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Dan McCosh
02-21-2011, 02:41 PM
I have an antique bearing compass (non nautical) that also takes vertical sight bearings, using a kind of pendulum. The dial has a conventional compass rose (n, nw, ene, etc), but the degrees are marked off in reverse--east 90, west 270, etc. Other degree markings on the dial as well, but the whole thing is kind of mysterious. Any speculation as to why the reverse markings?

Uncle Duke
02-21-2011, 02:45 PM
I have an antique bearing compass (non nautical) that also takes vertical sight bearings, using a kind of pendulum. The dial has a conventional compass rose (n, nw, ene, etc), but the degrees are marked off in reverse--east 90, west 270, etc. Other degree markings on the dial as well, but the whole thing is kind of mysterious. Any speculation as to why the reverse markings?
I'm confused - do you mean that "East" is 90 degrees ( 1/4 circle) counter-clockwise from North?

Dan McCosh
02-21-2011, 02:50 PM
I'm confused - do you mean that "East" is 90 degrees ( 1/4 circle) counter-clockwise from North? No, East is marked as 270 degrees. The degree markings are counter-clockwise on the dial. (I'd post a picture, but don't know how to take in, as the dial is not too large.)

Cuyahoga Chuck
02-21-2011, 02:52 PM
Maybe it was installed to be viewed in a mirror.

For that to be true all the various legends would have to be mirror imaged, too.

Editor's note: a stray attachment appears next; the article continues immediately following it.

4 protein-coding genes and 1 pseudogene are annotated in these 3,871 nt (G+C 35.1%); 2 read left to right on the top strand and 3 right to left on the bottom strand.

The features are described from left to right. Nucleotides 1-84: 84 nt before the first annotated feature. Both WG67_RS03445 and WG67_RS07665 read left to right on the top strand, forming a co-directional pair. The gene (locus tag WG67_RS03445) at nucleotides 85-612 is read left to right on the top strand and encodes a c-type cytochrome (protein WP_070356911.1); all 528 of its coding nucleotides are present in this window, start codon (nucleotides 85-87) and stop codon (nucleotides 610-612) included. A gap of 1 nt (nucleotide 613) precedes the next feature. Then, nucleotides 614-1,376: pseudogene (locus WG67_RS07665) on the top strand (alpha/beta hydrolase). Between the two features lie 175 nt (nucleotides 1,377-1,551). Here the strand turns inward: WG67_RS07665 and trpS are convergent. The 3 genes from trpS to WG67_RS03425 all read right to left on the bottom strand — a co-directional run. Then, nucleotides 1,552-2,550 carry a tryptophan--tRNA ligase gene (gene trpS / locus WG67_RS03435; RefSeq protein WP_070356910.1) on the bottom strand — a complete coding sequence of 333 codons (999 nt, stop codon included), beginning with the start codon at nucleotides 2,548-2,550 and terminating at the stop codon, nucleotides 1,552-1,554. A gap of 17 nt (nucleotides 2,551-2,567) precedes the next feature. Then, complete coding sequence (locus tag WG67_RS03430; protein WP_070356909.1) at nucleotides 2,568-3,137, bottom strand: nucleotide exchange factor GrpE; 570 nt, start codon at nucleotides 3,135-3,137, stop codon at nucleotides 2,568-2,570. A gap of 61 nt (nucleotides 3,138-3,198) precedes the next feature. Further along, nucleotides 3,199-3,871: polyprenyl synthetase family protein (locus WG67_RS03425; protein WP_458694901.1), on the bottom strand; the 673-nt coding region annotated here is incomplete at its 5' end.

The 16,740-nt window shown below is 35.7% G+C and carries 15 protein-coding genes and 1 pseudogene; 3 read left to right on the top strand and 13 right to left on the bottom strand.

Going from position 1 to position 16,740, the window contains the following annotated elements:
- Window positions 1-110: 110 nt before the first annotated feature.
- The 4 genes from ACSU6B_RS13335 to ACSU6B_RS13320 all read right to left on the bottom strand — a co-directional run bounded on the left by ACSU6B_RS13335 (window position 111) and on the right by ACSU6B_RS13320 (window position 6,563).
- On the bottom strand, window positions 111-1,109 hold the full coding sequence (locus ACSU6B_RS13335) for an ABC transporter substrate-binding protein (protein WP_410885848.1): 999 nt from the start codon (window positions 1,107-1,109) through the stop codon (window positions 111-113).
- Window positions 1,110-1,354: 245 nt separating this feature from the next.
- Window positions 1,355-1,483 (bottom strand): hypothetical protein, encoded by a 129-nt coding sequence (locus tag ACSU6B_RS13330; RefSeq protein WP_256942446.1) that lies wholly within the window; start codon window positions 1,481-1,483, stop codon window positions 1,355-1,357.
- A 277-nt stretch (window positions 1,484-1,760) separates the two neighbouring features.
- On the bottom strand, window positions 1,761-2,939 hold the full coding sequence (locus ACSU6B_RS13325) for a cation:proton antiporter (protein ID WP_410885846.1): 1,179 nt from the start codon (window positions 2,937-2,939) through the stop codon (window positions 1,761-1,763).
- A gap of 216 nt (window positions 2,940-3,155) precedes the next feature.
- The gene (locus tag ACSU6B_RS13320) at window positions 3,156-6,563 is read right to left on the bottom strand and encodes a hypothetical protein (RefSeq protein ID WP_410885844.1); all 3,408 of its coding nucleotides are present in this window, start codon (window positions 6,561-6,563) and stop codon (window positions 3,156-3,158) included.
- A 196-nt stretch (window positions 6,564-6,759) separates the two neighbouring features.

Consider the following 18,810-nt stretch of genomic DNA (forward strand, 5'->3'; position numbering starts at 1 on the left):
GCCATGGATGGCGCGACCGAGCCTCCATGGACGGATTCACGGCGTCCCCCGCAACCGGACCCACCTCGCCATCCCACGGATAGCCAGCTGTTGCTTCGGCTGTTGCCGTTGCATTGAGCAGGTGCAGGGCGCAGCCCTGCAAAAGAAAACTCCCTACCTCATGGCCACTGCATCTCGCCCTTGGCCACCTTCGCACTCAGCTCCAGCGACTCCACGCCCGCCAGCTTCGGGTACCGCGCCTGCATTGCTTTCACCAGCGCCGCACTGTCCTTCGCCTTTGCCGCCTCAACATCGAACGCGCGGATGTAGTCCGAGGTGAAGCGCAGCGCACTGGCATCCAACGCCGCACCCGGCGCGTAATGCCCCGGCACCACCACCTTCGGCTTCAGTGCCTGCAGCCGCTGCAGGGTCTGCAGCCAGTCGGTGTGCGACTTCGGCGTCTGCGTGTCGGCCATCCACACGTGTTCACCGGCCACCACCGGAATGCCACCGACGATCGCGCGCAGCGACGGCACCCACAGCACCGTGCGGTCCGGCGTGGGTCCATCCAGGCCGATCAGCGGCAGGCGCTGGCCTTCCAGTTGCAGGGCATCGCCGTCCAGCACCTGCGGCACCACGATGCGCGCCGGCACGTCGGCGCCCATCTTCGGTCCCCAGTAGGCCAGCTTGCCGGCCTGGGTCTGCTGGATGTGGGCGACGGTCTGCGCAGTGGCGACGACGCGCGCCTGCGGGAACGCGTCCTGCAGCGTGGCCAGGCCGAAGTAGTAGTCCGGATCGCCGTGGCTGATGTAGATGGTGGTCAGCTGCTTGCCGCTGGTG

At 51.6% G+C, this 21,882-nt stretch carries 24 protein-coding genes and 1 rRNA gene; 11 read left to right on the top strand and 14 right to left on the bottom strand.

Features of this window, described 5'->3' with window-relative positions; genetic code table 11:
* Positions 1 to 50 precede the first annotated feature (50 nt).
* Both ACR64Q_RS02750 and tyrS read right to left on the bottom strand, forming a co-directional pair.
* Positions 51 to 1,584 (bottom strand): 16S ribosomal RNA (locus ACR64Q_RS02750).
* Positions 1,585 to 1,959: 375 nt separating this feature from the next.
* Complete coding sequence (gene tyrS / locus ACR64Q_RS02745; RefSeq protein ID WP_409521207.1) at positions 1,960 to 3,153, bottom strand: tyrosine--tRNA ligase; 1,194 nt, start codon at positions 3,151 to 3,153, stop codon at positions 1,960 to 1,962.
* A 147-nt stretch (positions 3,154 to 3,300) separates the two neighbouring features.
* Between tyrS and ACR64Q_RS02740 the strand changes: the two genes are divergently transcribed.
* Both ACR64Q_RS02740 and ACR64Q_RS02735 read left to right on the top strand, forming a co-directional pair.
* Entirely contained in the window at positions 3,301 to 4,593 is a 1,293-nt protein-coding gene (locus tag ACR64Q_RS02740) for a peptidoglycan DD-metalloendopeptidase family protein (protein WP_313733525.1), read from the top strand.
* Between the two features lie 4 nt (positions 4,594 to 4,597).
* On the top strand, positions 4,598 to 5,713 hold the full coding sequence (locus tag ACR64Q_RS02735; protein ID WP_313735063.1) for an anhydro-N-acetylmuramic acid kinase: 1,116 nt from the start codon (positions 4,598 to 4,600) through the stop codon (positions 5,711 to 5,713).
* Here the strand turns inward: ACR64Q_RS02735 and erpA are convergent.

ron ll
02-21-2011, 03:38 PM
There are sighting compasses used with a mirror that have the rose reversed, and there are tell-tale compasses designed to be mounted over the captain's bunk that have the rose reversed. But I can't imagine any that would have East marked as 270.

Dan McCosh
02-21-2011, 03:45 PM
I just figured it out. When you take a sight (there is a kind of gunsight affair on top of the compass, marking due north on the card) the north needle points to the bearing in degrees. There is a lock on the needle, so you sight, lock the needle, and the needle is on the bearing in degrees. .

paladin
02-21-2011, 03:53 PM
possibly for use on a submarine/periscope?

ron ll
02-21-2011, 04:00 PM
Here is one I've had for years, don't know a lot about it. Think it is designed to stand on a stick or to hang from a wire. The degrees advance clockwise, with 90 to the right if 0 is on top.

http://www.ronlloyd.com/oddstuff/compass2.jpg

ron ll
02-21-2011, 04:02 PM
Also, remember marine compasses come in both clockwise and counter clockwise roses depending on where the lubber line is.

Dan McCosh
02-21-2011, 04:31 PM
Here is one I've had for years, don't know a lot about it. Think it is designed to stand on a stick or to hang from a wire. The degrees advance clockwise, with 90 to the right if 0 is on top.

http://www.ronlloyd.com/oddstuff/compass2.jpgThat looks a lot like this one--with sight on top instead of the hooks. As I noted, the north heading of the needle indicates the bearing of the sight.

ron ll
02-21-2011, 04:37 PM
It's hard to see in this picture, but the vertical standards are sights. The close one has a narrow slit, and the far one has a vertical wire in the center. And yes, North is aligned with the sight. There are two bubble levels and a lock.

Dan McCosh
02-21-2011, 04:46 PM
It's hard to see in this picture, but the vertical standards are sights. The close one has a narrow slit, and the far one has a vertical wire in the center. And yes, North is aligned with the sight. There are two bubble levels and a lock. It is hard to see--but that is exactly what is on the compass I have here. The thing that looks like a pendant swings, so that if you hold it sideways, you can read vertical elevation in degrees. It appears to be for hiking and rudimentary mapping, since the compass needle is undamped, and wouldn't work on a boat.

Uncle Duke
02-21-2011, 06:52 PM
Thanks, much, for the explanation - now I can sleep...
Gracias!

Bob Adams
02-22-2011, 09:34 AM
Surveyor's copmpass???